5. I am nonetheless persuaded that the Statute severely burdened the plaintiffs' attempts to mount the Pledge Drive. USTL and OOT, like the plaintiffs in Meyer, had begun the process of collecting signatures when they made a judgment call, informed by personal experience with that process, that the state regulation in question posed a significant problem for their initiative campaign. The Meyer plaintiffs judged that they would need the assistance of paid personnel to obtain the required number of signatures within the allotted time. Meyer, 486 U.S. at 417, 108 S. Ct. 1886. USTL and OOT judged that the ban on payment per signature would undermine estimates of collection costs and time frames, threatening the success of the entire Pledge Drive effort. There was no need in either case for the plaintiffs to press their campaigns to completion to *26 demonstrate the burdensome effect of the applicable state regulation.

6. During the Pledge Drive campaign OOT encountered difficulty recruiting and keeping circulators when offering pay on an hourly basis. OOT and USTL had reason to believe, based on the personal experience of Jacob and Waters, that to the extent they were able to attract circulators to undertake this inherently stressful work, those workers would be less productive than if paid per signature. Finally, the Statute as worded left doubts in Michael's mind that he could ameliorate its effects by setting minimum standards or rewarding for productivity without subjecting himself to criminal prosecution.[10]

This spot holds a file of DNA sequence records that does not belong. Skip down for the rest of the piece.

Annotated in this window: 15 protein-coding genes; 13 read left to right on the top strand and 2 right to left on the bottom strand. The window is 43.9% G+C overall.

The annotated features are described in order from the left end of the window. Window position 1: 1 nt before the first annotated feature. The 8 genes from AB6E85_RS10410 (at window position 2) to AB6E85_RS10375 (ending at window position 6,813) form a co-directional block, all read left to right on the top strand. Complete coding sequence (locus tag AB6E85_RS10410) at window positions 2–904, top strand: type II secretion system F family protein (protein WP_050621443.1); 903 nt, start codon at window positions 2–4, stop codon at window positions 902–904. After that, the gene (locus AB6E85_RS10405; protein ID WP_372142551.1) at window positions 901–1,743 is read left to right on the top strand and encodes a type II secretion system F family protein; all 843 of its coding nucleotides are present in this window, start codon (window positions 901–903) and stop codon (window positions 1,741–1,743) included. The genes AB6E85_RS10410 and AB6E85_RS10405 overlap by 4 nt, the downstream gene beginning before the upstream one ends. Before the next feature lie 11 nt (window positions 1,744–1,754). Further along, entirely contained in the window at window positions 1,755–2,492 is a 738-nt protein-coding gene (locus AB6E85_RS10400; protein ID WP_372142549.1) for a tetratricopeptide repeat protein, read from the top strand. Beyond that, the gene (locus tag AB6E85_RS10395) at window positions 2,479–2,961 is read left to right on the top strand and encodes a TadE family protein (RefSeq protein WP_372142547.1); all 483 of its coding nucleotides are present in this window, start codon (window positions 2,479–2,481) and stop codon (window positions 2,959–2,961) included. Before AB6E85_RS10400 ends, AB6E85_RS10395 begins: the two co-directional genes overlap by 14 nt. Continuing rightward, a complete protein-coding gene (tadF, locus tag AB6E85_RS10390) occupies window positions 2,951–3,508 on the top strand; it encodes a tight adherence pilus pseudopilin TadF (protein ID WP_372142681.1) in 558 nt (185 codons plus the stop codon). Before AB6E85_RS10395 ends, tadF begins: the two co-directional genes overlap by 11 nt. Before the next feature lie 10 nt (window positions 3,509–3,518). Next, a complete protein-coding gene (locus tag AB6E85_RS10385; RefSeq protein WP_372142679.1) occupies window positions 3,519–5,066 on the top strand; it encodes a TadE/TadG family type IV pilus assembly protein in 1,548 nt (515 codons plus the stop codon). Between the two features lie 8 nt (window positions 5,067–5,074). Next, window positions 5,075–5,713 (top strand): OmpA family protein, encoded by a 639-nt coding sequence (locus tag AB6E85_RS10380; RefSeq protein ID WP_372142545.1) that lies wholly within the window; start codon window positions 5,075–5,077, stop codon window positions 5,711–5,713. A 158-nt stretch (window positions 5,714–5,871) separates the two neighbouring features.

7. For these reasons the Statute "limit[ed] the number of voices who [would] convey [plaintiffs'] message[,] ... limit[ed] the size of the audience they [could] reach" and made it "less likely that [plaintiffs would] garner the number of signatures necessary to place the matter on the ballot, thus limiting their ability to make the matter the focus of statewide discussion." Id. at 422-23, 108 S. Ct. 1886.

8. The Statute, like the Colorado payment ban, did not completely stifle initiative and referendum activity in Maine, leaving open the possibility of conducting successful signature-gathering campaigns either via volunteers or employing "more burdensome" forms of paying professional circulators. See id. at 424, 108 S. Ct. 1886. That these avenues remained open does not alter the finding that the Statute heavily burdened protected speech. Id.

9. The Secretary has expressed a laudable determination to carry out its mission of protecting the integrity of the initiative and referendum process in Maine. The Secretary nonetheless, like the State of Colorado in Meyer, falls short of demonstrating that the Statute is narrowly tailored to meet a compelling state interest. The Secretary offers no evidence whatsoever that fraud is more pervasive among circulators paid per signature, or even that fraud in general has been a noteworthy problem in the lengthy history of the Maine initiative and referendum process. Meyer makes clear that, in the context of strict scrutiny, a state's assumptions cannot be accepted at face value.